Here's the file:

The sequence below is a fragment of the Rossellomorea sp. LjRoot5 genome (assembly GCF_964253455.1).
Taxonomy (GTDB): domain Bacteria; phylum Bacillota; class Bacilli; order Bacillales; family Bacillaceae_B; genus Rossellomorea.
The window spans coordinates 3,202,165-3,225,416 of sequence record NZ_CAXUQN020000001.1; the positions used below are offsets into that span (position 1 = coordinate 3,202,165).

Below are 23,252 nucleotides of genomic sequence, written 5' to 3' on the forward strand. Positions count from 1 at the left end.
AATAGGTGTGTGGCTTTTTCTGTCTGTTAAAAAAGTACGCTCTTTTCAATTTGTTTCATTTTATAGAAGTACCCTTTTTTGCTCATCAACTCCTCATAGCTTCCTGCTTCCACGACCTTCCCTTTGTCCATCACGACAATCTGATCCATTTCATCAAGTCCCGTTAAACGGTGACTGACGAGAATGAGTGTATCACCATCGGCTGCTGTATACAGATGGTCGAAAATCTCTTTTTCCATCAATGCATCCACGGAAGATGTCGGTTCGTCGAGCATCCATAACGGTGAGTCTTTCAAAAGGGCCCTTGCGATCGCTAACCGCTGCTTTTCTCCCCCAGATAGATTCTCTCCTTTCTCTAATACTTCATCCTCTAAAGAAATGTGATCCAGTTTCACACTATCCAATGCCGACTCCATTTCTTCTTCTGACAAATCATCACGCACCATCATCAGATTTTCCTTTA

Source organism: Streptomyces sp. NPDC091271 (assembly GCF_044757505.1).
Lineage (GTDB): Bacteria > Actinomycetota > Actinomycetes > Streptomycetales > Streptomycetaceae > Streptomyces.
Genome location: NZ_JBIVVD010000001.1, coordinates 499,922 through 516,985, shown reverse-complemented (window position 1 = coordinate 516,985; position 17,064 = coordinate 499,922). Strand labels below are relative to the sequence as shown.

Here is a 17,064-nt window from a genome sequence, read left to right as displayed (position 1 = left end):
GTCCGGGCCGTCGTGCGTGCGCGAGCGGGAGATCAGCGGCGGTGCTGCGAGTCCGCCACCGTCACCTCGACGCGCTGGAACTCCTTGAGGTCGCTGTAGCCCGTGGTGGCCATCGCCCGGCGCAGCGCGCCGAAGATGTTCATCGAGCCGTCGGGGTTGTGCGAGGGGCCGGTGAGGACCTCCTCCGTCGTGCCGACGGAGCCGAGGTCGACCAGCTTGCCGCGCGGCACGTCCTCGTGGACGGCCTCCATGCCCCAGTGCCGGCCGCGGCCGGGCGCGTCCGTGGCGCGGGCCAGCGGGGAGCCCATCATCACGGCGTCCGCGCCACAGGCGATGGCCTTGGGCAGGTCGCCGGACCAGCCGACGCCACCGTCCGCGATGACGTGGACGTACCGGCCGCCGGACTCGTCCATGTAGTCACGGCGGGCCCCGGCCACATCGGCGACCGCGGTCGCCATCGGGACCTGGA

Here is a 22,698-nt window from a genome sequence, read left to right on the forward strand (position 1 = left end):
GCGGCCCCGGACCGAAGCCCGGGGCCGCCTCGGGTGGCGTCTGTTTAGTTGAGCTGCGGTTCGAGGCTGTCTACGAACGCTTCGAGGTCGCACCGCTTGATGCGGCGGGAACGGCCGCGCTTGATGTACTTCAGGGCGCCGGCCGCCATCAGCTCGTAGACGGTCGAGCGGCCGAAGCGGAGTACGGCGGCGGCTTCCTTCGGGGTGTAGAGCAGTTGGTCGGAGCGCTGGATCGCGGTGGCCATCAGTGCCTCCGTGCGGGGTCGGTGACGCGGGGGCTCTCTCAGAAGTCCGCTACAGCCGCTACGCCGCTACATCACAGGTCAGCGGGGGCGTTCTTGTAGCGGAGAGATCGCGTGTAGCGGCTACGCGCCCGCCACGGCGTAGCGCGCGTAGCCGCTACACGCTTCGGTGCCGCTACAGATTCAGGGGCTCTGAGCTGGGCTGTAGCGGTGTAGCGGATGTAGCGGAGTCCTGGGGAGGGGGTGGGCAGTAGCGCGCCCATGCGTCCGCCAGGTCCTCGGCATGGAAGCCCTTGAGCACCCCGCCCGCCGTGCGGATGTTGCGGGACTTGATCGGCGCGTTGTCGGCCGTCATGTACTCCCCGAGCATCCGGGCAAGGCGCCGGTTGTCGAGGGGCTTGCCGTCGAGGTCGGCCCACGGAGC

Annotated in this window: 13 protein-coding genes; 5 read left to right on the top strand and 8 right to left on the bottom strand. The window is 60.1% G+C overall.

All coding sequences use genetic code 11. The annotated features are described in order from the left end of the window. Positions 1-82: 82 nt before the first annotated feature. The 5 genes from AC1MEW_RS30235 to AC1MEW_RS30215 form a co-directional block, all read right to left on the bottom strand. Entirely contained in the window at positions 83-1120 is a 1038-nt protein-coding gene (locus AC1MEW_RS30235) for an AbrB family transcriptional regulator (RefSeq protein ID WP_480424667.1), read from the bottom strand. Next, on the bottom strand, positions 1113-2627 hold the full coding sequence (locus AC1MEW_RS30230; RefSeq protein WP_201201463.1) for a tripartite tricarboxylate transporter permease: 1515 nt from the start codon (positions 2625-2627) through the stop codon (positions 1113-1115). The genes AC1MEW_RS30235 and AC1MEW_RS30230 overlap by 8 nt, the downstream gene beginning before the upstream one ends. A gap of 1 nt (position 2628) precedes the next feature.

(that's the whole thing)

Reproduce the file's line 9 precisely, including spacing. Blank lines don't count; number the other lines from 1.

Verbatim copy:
Here is a 17,064-nt window from a genome sequence, read left to right as displayed (position 1 = left end):